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The Advocate: The BAR: This time, we cannot fail it

By Jay Williams, Jr.

Here we go again.

A well-heeled developer wants to build a large 318-unit, eight-story apartment building at 295 Calhoun St. in Harleston Village that the Board of Architectural Review (BAR) denied. Twice. Unanimously.

“When viewed from most angles, the proposed building appears to have a square footprint with long facades extending in two directions. That gives the building a blocky perception …” the BAR staff wrote in opposition to the revised application in August. “To mitigate the massing, some relief or modulation is needed.”

Although the BAR acknowledged that the developer had addressed “some of the items of concern” following the denial in April, it also noted, “they have not fully addressed the concern of height, scale and mass.”

The Preservation Society’s director of Historic Preservation, Erin Minnigan, characterized the application as “fundamentally at odds with Charleston’s unique character. For the site, it’s overly massive, and it’s very much out of scale with the surrounding context, particularly the adjacent Harleston Village Neighborhood.”

The property, on the mostly residential side of Calhoun Street across from Roper St. Francis and adjacent to the Alberta Sottile Long Lake, fronts on a prominent gateway to the city, Harleston Village, and the historic district.

Does that sound familiar?

No? Then this may jog your memory:

SE Calhoun, LLC, an affiliate of Southeastern (the Augusta developer that bought the 2.2-acre property for $12 million in June 2020), has appealed the BAR denial in Circuit Court and requested pre-litigation mediation, “in the hope of getting a quick resolution beneficial to the owners and to the city.”

Rather than continue to work with the BAR, the developer is asking us to believe that “pre-litigation mediation” is “beneficial” for the city?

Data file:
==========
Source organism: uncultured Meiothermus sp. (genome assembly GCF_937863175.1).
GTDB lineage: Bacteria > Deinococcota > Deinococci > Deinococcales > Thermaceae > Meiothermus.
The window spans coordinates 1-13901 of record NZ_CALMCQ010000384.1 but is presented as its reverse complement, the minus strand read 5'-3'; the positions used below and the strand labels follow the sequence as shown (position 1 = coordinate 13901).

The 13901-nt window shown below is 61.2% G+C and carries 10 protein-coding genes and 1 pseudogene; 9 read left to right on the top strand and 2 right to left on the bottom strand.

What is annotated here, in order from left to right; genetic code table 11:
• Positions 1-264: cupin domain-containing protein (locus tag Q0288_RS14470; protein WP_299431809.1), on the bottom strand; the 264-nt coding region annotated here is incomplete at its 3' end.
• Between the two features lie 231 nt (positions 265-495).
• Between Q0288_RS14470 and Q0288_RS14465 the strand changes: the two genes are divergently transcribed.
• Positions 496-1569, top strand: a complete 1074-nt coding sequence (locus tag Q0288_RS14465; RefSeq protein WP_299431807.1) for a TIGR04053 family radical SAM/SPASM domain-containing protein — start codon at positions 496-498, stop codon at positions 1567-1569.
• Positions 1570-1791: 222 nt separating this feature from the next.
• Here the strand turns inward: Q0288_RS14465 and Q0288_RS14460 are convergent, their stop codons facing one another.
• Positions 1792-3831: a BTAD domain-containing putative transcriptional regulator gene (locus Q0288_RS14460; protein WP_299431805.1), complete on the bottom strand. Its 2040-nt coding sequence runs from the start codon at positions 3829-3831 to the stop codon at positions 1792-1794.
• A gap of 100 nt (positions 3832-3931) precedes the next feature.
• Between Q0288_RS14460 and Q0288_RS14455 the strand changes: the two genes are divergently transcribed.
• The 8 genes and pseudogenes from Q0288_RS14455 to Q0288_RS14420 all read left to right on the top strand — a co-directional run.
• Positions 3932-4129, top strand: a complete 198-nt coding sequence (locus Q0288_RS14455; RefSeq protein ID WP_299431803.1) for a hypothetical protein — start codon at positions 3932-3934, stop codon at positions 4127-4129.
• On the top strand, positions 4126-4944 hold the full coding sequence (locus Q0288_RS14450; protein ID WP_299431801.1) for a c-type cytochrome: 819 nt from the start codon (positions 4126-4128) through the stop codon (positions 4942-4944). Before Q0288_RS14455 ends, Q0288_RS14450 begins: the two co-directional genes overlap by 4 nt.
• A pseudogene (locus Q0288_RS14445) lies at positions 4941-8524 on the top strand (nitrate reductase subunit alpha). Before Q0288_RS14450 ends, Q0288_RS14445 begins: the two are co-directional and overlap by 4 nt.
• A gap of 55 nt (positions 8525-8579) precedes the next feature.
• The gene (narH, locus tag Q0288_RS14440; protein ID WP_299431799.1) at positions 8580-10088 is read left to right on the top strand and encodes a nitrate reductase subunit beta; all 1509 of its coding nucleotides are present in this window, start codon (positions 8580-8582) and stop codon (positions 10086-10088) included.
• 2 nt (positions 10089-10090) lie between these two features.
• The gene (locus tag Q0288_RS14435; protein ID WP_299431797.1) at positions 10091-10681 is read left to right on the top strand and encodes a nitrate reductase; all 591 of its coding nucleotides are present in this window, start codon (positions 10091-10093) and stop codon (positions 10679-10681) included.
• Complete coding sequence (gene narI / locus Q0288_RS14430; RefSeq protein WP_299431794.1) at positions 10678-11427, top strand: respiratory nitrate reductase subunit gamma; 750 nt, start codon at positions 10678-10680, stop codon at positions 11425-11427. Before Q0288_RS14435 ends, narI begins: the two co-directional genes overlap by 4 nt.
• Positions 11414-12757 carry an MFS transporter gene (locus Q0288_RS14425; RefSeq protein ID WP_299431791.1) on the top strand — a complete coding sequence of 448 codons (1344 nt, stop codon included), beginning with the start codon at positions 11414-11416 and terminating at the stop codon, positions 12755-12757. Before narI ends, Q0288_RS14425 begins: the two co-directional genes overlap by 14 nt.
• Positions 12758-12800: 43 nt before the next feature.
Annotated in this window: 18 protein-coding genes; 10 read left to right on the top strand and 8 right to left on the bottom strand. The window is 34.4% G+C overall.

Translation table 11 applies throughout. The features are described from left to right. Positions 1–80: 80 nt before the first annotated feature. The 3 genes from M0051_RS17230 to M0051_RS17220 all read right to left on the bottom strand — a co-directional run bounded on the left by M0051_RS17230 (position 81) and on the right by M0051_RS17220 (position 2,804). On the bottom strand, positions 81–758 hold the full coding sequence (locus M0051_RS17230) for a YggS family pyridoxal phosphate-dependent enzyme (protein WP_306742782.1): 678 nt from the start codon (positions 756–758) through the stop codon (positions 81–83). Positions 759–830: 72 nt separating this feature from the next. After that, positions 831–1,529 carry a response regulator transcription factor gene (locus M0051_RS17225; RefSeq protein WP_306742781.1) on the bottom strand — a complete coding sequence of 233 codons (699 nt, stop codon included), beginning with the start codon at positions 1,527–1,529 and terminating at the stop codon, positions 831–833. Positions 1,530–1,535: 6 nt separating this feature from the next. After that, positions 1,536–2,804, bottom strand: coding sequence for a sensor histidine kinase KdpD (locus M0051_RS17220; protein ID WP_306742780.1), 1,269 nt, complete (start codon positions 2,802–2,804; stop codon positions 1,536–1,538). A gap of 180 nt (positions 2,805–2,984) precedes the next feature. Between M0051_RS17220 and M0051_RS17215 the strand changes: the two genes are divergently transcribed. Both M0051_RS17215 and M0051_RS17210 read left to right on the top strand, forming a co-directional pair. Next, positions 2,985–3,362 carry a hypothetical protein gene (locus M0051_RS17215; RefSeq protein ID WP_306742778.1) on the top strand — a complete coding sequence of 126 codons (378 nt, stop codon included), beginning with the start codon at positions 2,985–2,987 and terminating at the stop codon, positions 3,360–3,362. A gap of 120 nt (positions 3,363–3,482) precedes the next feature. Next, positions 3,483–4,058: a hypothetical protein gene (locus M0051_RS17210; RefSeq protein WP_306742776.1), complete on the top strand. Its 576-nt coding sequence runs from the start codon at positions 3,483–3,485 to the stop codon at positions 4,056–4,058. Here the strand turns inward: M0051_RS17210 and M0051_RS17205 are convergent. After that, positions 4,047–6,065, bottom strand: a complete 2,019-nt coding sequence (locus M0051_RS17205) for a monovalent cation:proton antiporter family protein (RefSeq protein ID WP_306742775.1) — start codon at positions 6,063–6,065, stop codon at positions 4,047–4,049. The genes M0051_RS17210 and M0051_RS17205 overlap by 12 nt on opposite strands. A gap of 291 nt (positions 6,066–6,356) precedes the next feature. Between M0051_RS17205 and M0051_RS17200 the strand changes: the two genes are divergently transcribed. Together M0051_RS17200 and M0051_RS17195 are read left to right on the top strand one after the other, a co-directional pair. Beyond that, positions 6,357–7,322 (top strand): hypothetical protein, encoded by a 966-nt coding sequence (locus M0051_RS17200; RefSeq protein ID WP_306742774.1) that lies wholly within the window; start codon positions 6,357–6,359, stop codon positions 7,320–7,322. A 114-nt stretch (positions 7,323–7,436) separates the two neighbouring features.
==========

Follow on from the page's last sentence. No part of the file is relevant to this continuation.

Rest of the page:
The developer “has complied with all zoning requirements in their presentations to the BAR,” SE Calhoun’s attorney wrote in an email. “After the first presentation, the owners modified the exterior design to reflect all of the comments from city staff and BAR members. The BAR then denied the application for reasons other than the exterior design.”

But actually, conceptual approval was denied, “with Applicant’s Reconsideration of H/S/M (height, scale, mass) and General Architecture Direction.” Properly, I think.

Though we might appreciate a developer’s desire to maximize a proposed building’s footprint in as many directions as possible, we should expect that any developer entering the Charleston market would be especially sensitive to Charleston’s rich architectural history, its distinctive human scale attractiveness, and the importance — at such a prominent site — of blending any new construction with the surrounding built environment consisting largely of two- and three-story homes and structures. This application is not for a site on Morrison Drive.

Charleston is changing. That’s fine, in certain places and in certain ways. But for a city with more than 350 years of history that attracts some seven million visitors annually to see it, caution, contemplation and cooperation — not speed — are warranted. Not all proposed changes are positive.

Somehow, someone at the City Paper counts all the building cranes in Charleston weekly. The last count: 21. That’s a lot of big changes.

All those building permits, along with hundreds more, had to pass through the BAR, which along with the Preservation Society and the Historic Charleston Foundation, is our first and last line of defense against unbridled and inappropriate development. Everyone, including developers, should want to defend the BAR to preserve our history, uniqueness and character, and their own property investments, lest we become another Myrtle Beach.